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Question - Lee Child Novels

post #1 of 4
Thread Starter 
I borrowed some "Lee Child" novels from the library based on recommendations of his books here.

I have read "Killing Floor" which I didn't think was too bad. I found the writing to be very child-like and simplistic and filled up with far too many really short statement-like sentences which annoyed me. His choice of punctuation seems to lay heavily on the "period" and he seems to avoid using other types of punctuation and some words to a minimum degree, like the word "and." Instead of saying "I pulled out my keys, opened the door and went inside." He says something along the lines of "Pulled out my keys. Opened the door. Went inside."

He also writes from the second person perspective which I find confusing because sometimes it's hard to figure out which "He" he is referring to in the books, especially when Reacher is having a conversation with someone.

Anyway, about 1/4 or 1/3 of the way through I had all of the who, what, where, when and why figured out before page 100.

I am now reading another book of his called "Running Blind." I'm on page 116 (there are almost 500 pages), and I already have the who, what, where, when and why figured out without having skipped ahead to find out. However I did look ahead after I figured it out only to find out that I am bang on.

Do all of his books start out the same? IE: Reacher gets arrested for something he didn't do, only to then help the police/FBI with their investigation?

And are all of his books as predictable as the 2 that I have read so far?
post #2 of 4
Oh my gosh. I love his books. I've never thought about the writing style. I also didn't feel that his books were real predictable. Hmmm. I'm so excited because his latest was just released yesterday. I'm planning to go to Barnes & Noble and pick it up this afternoon. Sorry that you've been disappointed by his books. I've liked them so much that I recommend them to all my book loving friends. So far, everyone that I've recommended his books to have enjoyed them.
post #3 of 4
Oh, but the stylized writing is part of the charm -- that terse, noir feel! Have you ever read Chandler or Hammett? It's a bit of a specialized taste, I guess, but I personally just love it. You're right, though, that Child does let long conversations become confusing by not using enough "said so-and-so" pointers.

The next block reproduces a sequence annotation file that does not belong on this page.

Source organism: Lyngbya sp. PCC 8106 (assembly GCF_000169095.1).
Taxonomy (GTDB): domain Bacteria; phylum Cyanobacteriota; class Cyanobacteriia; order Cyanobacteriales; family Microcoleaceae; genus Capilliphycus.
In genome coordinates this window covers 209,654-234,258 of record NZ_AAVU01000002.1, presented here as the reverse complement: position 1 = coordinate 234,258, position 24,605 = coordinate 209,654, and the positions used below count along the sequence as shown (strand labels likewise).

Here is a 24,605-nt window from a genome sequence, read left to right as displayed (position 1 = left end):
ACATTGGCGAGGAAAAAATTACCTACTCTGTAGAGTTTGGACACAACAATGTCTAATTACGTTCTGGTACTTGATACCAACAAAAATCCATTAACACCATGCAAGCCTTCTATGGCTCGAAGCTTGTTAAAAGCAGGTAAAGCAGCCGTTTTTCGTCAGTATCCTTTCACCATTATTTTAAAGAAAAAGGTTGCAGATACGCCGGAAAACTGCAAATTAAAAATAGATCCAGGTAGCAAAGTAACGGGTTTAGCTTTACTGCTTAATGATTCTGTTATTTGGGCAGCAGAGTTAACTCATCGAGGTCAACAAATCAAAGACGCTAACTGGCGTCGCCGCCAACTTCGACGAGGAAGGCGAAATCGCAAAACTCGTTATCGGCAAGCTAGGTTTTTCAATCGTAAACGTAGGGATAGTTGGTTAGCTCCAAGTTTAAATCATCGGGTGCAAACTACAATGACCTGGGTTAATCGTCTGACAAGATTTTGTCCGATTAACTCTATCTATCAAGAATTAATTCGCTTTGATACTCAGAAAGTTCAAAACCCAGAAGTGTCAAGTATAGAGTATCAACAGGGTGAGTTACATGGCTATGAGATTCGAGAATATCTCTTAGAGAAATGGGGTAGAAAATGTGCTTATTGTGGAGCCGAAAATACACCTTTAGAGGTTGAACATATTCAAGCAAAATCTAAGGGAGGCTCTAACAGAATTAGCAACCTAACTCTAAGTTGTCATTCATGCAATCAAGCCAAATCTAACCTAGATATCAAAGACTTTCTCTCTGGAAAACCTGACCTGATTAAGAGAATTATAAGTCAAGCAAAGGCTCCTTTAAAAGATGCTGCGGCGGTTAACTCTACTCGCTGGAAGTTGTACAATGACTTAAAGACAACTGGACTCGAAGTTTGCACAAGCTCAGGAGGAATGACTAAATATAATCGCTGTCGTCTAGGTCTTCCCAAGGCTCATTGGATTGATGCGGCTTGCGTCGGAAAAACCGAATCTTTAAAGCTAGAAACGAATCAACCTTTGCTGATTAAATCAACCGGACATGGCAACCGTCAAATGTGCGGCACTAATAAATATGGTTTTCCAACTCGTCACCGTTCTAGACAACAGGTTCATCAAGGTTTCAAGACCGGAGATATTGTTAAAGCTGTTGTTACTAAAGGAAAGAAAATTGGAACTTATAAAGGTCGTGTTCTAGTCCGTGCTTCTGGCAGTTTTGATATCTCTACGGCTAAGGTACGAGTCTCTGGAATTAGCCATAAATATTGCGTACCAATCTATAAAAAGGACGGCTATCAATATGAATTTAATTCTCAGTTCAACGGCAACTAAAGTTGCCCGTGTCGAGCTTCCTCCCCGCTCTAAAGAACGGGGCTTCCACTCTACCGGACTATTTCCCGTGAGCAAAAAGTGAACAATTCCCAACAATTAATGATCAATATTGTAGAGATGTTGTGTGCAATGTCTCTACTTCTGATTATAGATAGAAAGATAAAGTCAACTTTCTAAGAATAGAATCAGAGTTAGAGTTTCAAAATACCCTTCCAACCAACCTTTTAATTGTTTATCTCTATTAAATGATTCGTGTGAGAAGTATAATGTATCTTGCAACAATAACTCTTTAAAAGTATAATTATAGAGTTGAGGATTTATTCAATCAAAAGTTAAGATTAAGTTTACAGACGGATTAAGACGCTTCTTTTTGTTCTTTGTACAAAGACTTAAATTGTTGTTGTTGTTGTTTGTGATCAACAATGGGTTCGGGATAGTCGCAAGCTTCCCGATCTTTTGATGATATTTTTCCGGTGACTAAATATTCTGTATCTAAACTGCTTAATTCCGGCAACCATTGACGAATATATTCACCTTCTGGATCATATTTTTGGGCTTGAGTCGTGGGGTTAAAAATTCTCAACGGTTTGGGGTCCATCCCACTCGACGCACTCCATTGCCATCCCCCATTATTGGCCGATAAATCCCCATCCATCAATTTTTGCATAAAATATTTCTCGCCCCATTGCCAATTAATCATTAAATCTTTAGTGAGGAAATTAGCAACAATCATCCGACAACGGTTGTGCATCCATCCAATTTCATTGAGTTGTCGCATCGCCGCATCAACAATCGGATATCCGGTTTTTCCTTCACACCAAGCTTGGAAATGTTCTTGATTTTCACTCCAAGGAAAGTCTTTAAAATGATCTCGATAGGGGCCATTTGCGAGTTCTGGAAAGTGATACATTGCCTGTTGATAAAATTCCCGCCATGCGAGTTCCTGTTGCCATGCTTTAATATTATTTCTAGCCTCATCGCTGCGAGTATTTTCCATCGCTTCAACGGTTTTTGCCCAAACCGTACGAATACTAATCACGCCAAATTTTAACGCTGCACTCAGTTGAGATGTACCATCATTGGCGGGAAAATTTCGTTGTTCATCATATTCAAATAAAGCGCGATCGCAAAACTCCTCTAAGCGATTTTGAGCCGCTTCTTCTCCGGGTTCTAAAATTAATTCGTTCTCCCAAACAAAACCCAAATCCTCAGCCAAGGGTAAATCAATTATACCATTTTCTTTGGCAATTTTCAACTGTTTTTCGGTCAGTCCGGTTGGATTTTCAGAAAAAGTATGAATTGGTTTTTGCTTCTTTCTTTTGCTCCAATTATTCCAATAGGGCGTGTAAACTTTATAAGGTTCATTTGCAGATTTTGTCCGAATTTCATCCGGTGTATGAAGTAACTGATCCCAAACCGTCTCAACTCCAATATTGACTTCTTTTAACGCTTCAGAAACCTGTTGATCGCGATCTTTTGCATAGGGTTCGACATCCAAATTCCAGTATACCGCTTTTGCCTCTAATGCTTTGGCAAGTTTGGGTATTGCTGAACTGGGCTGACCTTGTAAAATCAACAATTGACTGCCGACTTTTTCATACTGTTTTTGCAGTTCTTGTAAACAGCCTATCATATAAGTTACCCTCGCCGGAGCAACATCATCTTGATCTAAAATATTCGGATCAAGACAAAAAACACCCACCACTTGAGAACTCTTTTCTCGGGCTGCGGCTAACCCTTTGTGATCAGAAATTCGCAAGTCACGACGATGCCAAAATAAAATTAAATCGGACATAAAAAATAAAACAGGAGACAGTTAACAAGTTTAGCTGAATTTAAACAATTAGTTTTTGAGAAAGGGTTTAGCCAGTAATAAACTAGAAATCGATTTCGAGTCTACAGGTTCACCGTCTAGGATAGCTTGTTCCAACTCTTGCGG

But I really appreciate the way he refuses to waste words on communicating something as simple as going through a door. I've read so many authors who cannot streamline to save their lives -- instead of saying, "He showed up at Joe's ten minutes later and sat down at the table," they'll actually tell us every detail along the way... "He hung up the phone, went to the closet and put on his blue windbreaker, turned out the lights, stepped out onto the front porch, and locked the door. Then he walked down the sidewalk to the driver's side door of his red Suburban, unlocked it, and climbed inside..." By the time the character gets where he's going, I no longer give a hoot!

As for figuring out what happens ahead of time... that bothers you? I don't read just to find out what happens -- I read to see how it's going to happen, what I'm going to learn about people along the way, what interesting turns of phrase or bits of dialog I'll be treated to.

Sometimes I guess the outcome, sometimes I don't... it doesn't matter to me. The journey is at least as much fun as the destination!

As long as you don't have to read the details of every lane change along the way, that is.
post #4 of 4
Thread Starter 
I don't just guess the outcome. I guess the whole plot. Who did it, why, the whole thing. It's like watching Columbo in type only I know what is going on and who done it etc, while the main character is still struggling to figure it all out, LOL
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